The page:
AO1:Read, understand and respond to texts. Students should be able to: maintain a critical style and develop an informed personal response, use textual references, including quotations, to support and illustrate interpretations.
AO2:Analyse the language, form and structure used by a writer to create meanings and effects, using relevant subject terminology where appropriate.
AO3: Show understanding of the relationships between texts and the contexts in which they were written.
Throughout this booklet, you will find a series of activities designed to help you revise Charles Dickens’ ‘A Christmas Carol’. Remember to focus on the assessment objectives and what you are actually being marked on. You need to demonstrate you can meet all three in order to succeed in the exam.
Read the plot of ‘A Christmas Carol’ and summarise what you have learned into four bullet points at the end of each section. READ
A mean-spirited, miserly old man named Ebenezer Scrooge sits in his counting-house on a cold Christmas Eve. His clerk, Bob Cratchit, shivers in the anteroom because Scrooge refuses to spend money on heating coals for a fire. Scrooge's nephew, Fred, pays his uncle a visit and invites him to his annual Christmas party. Two portly gentlemen also drop by and ask Scrooge for a contribution to their charity. Scrooge reacts to the holiday visitors with bitterness and venom, spitting out an angry "Bah! Humbug!" in response to his nephew's "Merry Christmas!"
Later that evening, after returning to his dark, cold apartment, Scrooge receives a chilling visit from the ghost of his dead partner, Jacob Marley. Marley, looking haggard and pale, tells his unfortunate story. As punishment for his greedy and self-serving life, his spirit has been condemned to wander the Earth weighted down with heavy chains. Marley hopes to save Scrooge from sharing the same fate. Marley informs Scrooge that three spirits will visit him during each of the next three nights. After the ghost disappears, Scrooge collapses into a deep sleep.
He wakes moments before the arrival of the Ghost of Christmas Past, a strange childlike phantom with a brightly glowing head. The spirit escorts Scrooge on a journey into the past to previous Christmases from his earlier years. Invisible to those he watches, Scrooge revisits his childhood school days, his apprenticeship with a jolly merchant named Fezziwig, and his engagement to Belle, a woman who leaves Scrooge because his lust for money overshadows his ability to love another. Scrooge, deeply moved, sheds tears of regret before the phantom returns him to his bed.
The Ghost of Christmas Present, a majestic giant dressed in a green fur robe, takes Scrooge through London to unveil Christmas as it will happen that year. Scrooge watches the large, bustling Cratchit family prepare a miniature feast in its meagre home. He discovers Bob Cratchit's crippled son, Tiny Tim, a courageous boy whose kindness and humility warms Scrooge's heart. The ghost then zips Scrooge to his nephew's to witness the Christmas party. Scrooge finds the jovial gathering delightful and pleads with the spirit to stay until the very end of the festivities. As the day passes, the spirit ages, becoming noticeably older. Toward the end of the day, he shows Scrooge two starved children, Ignorance and Want, living under his coat. He vanishes instantly as Scrooge notices a dark, hooded figure coming toward him.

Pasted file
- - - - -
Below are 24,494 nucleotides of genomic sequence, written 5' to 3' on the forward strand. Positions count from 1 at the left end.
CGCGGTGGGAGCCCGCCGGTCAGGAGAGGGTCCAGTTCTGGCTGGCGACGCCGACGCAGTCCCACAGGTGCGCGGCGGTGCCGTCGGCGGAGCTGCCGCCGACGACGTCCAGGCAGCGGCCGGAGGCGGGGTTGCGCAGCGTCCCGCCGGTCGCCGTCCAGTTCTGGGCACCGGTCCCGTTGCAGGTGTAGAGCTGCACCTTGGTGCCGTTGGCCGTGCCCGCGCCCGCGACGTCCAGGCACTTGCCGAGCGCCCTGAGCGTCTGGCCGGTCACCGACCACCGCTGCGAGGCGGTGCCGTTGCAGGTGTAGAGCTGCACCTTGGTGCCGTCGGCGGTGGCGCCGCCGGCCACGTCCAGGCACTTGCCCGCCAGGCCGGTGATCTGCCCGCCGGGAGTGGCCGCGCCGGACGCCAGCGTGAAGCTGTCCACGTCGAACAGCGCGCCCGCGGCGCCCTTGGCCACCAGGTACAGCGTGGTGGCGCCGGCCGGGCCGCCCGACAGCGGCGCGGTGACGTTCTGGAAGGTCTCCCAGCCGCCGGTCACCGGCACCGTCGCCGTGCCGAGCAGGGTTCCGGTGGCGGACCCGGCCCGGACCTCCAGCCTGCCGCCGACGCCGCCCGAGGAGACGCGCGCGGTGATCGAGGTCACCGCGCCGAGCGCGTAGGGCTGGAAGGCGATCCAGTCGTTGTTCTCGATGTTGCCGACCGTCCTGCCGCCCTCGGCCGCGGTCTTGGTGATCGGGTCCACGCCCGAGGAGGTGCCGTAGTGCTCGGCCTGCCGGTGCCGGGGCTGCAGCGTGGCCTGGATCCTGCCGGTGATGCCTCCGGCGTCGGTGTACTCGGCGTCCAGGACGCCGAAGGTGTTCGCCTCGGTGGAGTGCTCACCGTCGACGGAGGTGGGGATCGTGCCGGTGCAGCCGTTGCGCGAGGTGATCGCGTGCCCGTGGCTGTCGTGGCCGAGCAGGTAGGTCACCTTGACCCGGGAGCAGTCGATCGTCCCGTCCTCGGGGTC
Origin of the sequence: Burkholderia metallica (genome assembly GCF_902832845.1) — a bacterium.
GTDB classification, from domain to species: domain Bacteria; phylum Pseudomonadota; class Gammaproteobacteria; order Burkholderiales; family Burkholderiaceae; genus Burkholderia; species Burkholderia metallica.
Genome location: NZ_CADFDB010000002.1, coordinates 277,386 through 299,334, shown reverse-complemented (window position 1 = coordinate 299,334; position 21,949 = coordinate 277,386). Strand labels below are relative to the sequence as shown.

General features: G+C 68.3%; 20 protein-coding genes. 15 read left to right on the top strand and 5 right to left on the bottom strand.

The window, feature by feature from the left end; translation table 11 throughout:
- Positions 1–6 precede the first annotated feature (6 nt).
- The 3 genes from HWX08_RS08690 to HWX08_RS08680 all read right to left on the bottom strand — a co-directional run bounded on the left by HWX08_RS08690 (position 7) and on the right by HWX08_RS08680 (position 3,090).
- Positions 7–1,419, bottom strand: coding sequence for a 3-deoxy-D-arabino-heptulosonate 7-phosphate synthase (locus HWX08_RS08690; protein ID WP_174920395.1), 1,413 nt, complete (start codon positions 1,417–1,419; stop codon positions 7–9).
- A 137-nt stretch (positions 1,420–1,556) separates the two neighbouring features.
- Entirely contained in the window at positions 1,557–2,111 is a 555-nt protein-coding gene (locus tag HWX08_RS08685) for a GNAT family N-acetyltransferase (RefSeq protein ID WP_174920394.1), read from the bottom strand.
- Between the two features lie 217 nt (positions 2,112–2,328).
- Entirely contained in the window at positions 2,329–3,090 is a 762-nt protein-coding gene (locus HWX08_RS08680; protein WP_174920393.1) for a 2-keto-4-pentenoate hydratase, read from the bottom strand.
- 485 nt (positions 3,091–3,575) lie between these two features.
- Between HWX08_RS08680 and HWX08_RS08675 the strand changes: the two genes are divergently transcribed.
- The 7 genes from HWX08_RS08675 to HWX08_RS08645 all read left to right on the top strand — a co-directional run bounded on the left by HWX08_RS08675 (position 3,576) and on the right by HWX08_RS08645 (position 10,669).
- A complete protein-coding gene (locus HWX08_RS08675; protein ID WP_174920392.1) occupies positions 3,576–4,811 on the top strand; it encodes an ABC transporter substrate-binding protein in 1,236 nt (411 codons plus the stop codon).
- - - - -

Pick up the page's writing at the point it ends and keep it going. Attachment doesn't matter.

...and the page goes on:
The Ghost of Christmas Yet to Come leads Scrooge through a sequence of mysterious scenes relating to an unnamed man's recent death. Scrooge sees businessmen discussing the dead man's riches, some vagabonds trading his personal effects for cash, and a poor couple expressing relief at the death of their unforgiving creditor. Scrooge, anxious to learn the lesson of his latest visitor, begs to know the name of the dead man. After pleading with the ghost, Scrooge finds himself in a churchyard, the spirit pointing to a grave. Scrooge looks at the headstone and is shocked to read his own name. He desperately implores the spirit to alter his fate, promising to change his insensitive, greedy ways and to honour Christmas with all his heart. Whoosh! He suddenly finds himself safely tucked in his bed.
Overwhelmed with joy by the chance to redeem himself and grateful that he has been returned to Christmas Day, Scrooge rushes out onto the street hoping to share his newfound Christmas spirit. He sends a giant Christmas turkey to the Cratchit house and attends Fred's party, to the surprise of the other guests. As the years go by, he holds true to his promise and honours Christmas with all his heart: he treats Tiny Tim as if he were his own child, provides lavish gifts for the poor, and treats his fellow human beings with kindness, generosity, and warmth.
What does the Ghost of Christmas Present reveal to Scrooge at the end of their time together? Scrooge’s death
The death of Tiny Tim
Two children representing Ignorance and Want
Scrooge is shown many things by the Ghost of Christmas Yet to Come including… vagabonds trying to sell his things.
a poor couple expressing relief at his death.
businessmen discussing his wealth and riches.
his own grave.
What does Scrooge send round to Bob Cratchit’s house? A goose
ACTIVITY THREE: Scrooge’s transformation.
Read the information and complete the tasks
‘Shall we ask what Scrooge would actually be like if we were to follow him beyond the frame of the story? Unquestionably, he would relapse, when the merriment was over — if not while it was still going on — into moroseness, vindictiveness, suspicion. He would, that is to say, reveal himself as the victim of a manic-depressive cycle, and a very uncomfortable person.’
Edmund Wilson (The Two Scrooges)
TASK: What do you think literary critic, Edmund Wilson, is saying here? What does he believe would really happen to Scrooge beyond the end of ‘A Christmas Carol’ and why? What exactly about Scrooge’s transformation do you think Wilson is criticising?